"I went to Jerusalem to become acquainted (Gk. istoria) with Cephas" - Paul's words from Galatians 1:18.

Perception is Reality: The Continued Slide of the SBC toward Independent, Landmark, Fundamentalism

I couldn't help but chuckle as I saw the picture to the left on MSN. Nick Ayrom, a former high school teacher, is being interviewed for technology-related jobs at the Verdugo Job Center in Glendale, California. I don't think Nick has read the book How to Win Friends and Influence People--at least the chapters on countenance, posture, and giving off the perception you are a positive individual. Nick may be a great guy, but he's got to understand the perception of others becomes your reality.

For four years I have been writing that the Southern Baptist Convention is sliding into a brand of independent, Landmark, fundamentalist Baptist theology that will destroy the fabric of missions and evangelism cooperation.

One of the major historical tenets of our identity as Southern Baptists has been our rejection of creedalism. Confessionalism has been part of our history from the beginning, but creedalism is different. A creed is an official statement of beliefs that a person must subscribe to in order to be a part of the church or evangelical movement. The Westminster, Heidelberg Cathecism, Lutheran Formula of Concord, 39 Articles of the Church of England, are all creeds--even though Westminster carries the title "Confession." Why? Because if you refuse to sign, you CANNOT be identified with the group. The Baptist Faith and Message, like the New Hampshire Confession, et.al., are descriptive summaries of what a majority of Southern Baptists in convention have believed at a particular time, but they are not statements, nor have they ever been statements, to which one must formally subscribe to remain Southern Baptist. Southern Baptists have historically possessed freedom of conscience; there is freedom to dissent from official confessions. But, the BFM 2000 has now become a creed. You either sign it or you are out.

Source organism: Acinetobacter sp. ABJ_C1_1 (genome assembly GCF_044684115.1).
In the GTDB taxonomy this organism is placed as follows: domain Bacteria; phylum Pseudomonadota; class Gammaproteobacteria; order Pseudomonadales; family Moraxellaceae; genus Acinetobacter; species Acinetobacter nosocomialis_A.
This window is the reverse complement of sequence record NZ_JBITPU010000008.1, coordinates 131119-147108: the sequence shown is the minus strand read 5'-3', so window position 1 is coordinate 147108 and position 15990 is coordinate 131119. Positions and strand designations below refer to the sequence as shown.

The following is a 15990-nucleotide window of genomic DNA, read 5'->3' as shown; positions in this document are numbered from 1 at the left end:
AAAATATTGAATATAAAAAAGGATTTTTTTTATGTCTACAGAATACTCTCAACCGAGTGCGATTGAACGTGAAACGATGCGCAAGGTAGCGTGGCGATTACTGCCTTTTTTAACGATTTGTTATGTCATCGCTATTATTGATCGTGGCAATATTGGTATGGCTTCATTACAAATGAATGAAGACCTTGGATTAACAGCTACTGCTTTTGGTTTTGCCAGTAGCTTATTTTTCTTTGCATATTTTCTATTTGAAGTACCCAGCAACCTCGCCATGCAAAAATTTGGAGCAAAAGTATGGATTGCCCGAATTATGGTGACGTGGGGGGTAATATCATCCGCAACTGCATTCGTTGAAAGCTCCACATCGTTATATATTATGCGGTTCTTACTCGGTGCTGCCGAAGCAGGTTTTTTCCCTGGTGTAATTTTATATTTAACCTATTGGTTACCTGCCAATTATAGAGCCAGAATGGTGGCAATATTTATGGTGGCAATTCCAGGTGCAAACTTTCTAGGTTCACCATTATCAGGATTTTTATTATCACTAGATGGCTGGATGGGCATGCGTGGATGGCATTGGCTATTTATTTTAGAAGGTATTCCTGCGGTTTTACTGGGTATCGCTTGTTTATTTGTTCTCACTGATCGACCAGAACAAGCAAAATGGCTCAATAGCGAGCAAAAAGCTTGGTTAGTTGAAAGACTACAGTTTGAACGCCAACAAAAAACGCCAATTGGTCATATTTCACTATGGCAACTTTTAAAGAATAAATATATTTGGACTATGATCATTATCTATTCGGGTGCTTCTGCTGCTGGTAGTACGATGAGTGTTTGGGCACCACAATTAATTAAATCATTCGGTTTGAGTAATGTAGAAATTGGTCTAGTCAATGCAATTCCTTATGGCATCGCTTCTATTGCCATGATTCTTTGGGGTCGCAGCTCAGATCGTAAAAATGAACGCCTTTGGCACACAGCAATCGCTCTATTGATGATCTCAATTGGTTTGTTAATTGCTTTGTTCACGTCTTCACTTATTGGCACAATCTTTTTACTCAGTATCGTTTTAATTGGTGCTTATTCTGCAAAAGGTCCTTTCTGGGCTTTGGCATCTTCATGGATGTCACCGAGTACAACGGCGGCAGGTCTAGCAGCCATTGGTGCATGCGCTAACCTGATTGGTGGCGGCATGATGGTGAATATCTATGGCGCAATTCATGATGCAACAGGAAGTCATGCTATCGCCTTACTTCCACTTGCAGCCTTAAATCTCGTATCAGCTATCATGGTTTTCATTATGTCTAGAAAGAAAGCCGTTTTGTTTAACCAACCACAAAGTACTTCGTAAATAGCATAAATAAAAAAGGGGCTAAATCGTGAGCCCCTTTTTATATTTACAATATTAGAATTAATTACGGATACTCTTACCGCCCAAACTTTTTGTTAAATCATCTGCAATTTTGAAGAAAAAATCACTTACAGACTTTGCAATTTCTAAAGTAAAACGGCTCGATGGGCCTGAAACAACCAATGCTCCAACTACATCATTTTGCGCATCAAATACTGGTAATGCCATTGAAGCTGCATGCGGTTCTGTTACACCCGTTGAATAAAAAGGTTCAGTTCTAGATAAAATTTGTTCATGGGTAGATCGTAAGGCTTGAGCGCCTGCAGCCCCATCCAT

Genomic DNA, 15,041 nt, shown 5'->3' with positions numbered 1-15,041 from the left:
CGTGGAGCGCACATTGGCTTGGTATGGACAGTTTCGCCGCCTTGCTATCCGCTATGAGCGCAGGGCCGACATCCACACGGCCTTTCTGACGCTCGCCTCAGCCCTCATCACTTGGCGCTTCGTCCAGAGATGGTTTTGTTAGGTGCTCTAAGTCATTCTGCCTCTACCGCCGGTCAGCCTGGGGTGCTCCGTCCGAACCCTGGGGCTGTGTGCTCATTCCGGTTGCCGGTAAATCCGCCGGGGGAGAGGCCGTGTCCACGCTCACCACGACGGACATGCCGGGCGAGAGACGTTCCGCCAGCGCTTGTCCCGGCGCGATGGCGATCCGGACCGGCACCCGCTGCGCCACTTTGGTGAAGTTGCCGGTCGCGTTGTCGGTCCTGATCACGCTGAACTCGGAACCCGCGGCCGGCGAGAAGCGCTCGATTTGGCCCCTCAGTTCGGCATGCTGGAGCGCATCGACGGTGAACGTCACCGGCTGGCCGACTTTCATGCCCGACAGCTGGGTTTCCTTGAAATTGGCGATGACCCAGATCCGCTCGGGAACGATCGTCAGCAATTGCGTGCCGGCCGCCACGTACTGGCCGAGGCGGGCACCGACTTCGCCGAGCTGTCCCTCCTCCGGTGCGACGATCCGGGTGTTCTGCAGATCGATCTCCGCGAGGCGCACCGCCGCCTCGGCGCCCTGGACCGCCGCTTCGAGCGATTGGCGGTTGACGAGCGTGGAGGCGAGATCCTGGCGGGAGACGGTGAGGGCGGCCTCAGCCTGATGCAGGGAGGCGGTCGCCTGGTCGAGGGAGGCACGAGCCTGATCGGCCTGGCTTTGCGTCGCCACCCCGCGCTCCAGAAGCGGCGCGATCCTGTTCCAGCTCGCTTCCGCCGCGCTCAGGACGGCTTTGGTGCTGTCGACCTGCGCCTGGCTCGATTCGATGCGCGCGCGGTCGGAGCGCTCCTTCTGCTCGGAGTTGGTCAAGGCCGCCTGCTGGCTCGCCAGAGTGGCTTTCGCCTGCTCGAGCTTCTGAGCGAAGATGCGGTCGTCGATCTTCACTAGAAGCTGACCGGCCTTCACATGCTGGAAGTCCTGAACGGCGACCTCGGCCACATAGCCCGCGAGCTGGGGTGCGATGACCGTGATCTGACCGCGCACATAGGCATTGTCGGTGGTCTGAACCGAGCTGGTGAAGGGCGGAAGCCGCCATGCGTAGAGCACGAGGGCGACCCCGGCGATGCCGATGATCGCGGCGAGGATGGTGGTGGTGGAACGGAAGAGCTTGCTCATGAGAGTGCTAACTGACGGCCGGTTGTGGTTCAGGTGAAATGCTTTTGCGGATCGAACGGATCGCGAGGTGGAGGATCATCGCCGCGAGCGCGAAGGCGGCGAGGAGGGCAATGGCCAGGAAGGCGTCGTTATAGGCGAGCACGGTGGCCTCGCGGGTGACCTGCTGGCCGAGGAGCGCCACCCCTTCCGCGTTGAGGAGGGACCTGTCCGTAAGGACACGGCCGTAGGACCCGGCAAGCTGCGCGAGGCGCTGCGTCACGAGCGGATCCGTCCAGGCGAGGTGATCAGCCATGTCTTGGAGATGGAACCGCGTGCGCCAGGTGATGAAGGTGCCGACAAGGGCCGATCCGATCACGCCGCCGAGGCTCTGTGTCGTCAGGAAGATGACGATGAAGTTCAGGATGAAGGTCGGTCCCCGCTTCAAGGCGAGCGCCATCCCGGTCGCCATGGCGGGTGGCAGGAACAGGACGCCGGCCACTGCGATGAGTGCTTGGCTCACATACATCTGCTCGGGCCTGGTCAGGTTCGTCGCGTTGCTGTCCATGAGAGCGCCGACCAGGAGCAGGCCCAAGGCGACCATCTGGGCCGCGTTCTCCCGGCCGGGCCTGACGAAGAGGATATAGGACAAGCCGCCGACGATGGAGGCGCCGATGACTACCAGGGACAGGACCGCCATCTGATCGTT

Truett-McConnell College President Emir Caner, and Liberty Baptist Seminary's President Ergun Caner (who seems to personally receive seminary registration fees paid by his friends), are both proteges of Dr. Paige Patterson. These three SBC brothers-in-Christ epitomize the new direction of the SBC. We have become a Convention who demands absolutely conformity on all tertiary matters of the faith, or you are out--fired if an employee, or outcast if not. The continued ridiculous emphasis on "signing" the BFM 2000 is getting out of hand.

I believe the Bible is the inspired, infallible, word of God, and because it is "God-breathed" it is 'living and powerful.' One simply has to listen to my expositional messages to know that the TEXT drives the message. I believe in the substitutionary atonement of Jesus Christ. Apart from God's grace through faith in the person and work of Jesus the Christ, there is no deliverance from the righteous punishment of a holy God in hell. This is the gospel. I also believe that the mark of genuine Christianity is the display of agape love toward one's fellow man, the same kind of love God gave us in Christ. Jesus said, "By your love for one another will all know that you are my disciples" (John 13:35).